Updated (3/18): On Wednesday afternoon, President Trump directed the Department of Housing and Urban Development (HUD) to suspend evictions and foreclosures through April. However, the Hill reports that “Trump did not specify who would be covered by HUD’s action, though it likely applies only to homeowners with mortgages insured by the Federal Housing Administration, a HUD agency that backs affordable home loans issued through private firms.” The same article also stated that “the Federal Housing Finance Agency (FHFA) also announced Wednesday that it would suspend foreclosures and evictions for homeowners with mortgages backed by Fannie Mae or Freddie Mac.”

A call with Secor, the attorney for the Guilford County sheriff’s office said that he’s not sure how many of the 53 orders they are facing would be halted under the new federal order.

“More than likely the 53 writs of possession will be private landlords and private tenants,” Secor said. “We don’t know how many are HUD landlord/tenant relationships.”

In an email on Wednesday, Albright with the Forsyth county sheriff’s department said he believes the new federal order only applies mostly to “Section 8 HUD matters, renters, that is.”

Some of the confusion comes from whether the case has already been heard in court and whether a judgment has been made. Once a judgment is made, the county clerk of court issues a writ, or an order, which is sent to the sheriff’s office, that gives them the authority to evict or foreclose on a tenant or property. Chief Justice Beasley’s announcement on March 13 halts only proceedings in which judgments have not yet been made.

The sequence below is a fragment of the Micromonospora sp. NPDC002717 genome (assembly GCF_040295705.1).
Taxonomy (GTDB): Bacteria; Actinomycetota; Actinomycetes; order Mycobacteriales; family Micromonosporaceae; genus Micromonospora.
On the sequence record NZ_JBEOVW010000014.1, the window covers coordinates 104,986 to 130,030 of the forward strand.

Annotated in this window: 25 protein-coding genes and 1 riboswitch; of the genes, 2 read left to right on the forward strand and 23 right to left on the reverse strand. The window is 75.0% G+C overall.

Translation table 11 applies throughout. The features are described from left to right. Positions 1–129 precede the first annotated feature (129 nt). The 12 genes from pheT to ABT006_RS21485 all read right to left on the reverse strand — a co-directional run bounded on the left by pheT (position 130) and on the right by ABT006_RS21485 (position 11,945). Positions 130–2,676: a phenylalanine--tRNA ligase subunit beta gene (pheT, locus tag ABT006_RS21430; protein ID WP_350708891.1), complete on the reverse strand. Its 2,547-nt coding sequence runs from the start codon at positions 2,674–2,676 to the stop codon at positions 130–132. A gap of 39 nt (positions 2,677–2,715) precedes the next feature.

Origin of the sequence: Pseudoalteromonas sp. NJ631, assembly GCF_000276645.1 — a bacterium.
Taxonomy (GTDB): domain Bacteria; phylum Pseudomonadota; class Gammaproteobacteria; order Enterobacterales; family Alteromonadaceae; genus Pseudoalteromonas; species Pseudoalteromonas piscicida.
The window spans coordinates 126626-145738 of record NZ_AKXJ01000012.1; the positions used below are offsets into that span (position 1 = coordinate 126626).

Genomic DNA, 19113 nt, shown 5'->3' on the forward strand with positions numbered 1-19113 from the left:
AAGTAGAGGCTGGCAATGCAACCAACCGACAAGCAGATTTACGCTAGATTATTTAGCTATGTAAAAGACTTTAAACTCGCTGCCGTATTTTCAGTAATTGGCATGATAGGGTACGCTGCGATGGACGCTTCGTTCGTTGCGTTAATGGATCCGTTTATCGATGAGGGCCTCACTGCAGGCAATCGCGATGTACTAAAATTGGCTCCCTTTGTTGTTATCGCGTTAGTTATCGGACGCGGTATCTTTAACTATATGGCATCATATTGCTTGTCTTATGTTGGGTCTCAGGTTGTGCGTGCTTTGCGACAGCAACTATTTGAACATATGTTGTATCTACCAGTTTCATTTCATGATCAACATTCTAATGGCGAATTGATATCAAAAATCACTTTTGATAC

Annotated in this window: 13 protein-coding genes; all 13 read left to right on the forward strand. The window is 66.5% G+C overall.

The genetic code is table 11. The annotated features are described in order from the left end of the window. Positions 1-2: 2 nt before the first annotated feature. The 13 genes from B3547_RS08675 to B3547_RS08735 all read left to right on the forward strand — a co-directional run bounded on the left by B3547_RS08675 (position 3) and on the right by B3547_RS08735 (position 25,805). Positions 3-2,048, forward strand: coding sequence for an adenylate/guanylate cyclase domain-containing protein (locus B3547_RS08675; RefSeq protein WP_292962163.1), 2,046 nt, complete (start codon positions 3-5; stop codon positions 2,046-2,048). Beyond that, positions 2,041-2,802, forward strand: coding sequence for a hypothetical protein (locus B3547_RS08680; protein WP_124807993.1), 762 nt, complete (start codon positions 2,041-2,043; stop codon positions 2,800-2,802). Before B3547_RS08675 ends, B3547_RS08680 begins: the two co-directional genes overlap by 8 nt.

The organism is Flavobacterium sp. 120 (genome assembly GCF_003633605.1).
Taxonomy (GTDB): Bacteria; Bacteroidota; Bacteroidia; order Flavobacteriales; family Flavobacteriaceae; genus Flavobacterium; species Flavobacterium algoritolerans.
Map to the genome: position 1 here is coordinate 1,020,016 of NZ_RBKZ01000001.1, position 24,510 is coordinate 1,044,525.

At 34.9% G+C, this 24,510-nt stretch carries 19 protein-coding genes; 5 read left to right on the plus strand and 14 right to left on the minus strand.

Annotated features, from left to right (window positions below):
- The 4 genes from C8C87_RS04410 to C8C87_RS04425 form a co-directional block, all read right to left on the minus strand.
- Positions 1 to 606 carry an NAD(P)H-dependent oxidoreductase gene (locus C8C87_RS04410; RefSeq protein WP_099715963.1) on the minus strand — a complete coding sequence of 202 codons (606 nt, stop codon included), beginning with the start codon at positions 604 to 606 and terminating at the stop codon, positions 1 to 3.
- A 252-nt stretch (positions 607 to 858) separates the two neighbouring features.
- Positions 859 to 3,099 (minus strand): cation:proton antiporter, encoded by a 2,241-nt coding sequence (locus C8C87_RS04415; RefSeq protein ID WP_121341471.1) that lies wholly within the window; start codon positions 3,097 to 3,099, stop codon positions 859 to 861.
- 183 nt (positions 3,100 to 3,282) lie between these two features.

A spokesperson within the Guilford County clerk of court’s office said that while foreclosure proceedings had been stalled, writs of possessions, which give the county sheriff the authority to remove tenants from rental properties, are still being filed with the sheriff’s department after judgments.

Calls to Guilford County Chief District Court Judge Teresa Vincent went unreturned in time for this story.

Over the weekend, a number of community organizations mobilized to advocate for the suspension of evictions and foreclosures during the COVID-19 epidemic.

“With the spread of COVID-19, we must remember that our community’s health is interconnected,” the Homeless Union of Greensboro said in a press release on Monday. “It is critical to ensure adequate medical care and hygiene for every person, especially those who are unhoused. Many houseless people are immunocompromised or disabled due to the difficulties of living without shelter. Many are elders. We should resist any further stigmatization of those living in encampments or shelters and demand they are provided the resources to prevent infection and further spread of the virus. We demand that public officials work to ensure the health of both our unhoused and housed communities.”

The group is demanding a moratorium on evictions and homeless camp sweeps in addition to other requests.

Housing Justice Now, a housing-rights advocacy group based in Winston-Salem, raised similar concerns.

“To prevent this pandemic from worsening our existing housing crisis and to prevent the housing crisis from worsening this pandemic, Housing Justice Now calls for an immediate moratorium on evictions and mortgage foreclosures,” the group said in a press release on Monday.

The organization also called for the city to come up with a “plan for delivering housing and medical treatment for homeless people.”

Dan Rose, a member of Housing Justice Now, said on Monday that he wants to see landlords waive rent and banks waive mortgage payments during the epidemic. He also said he wants to see the city invest money from its general fund to house the homeless in the city.

“California was able to procure housing for 100,000 homeless in their state,” Rose said. “We need people with political will to step up and address the housing situation…. It shouldn’t take the Coronavirus to highlight the need for housing for all.”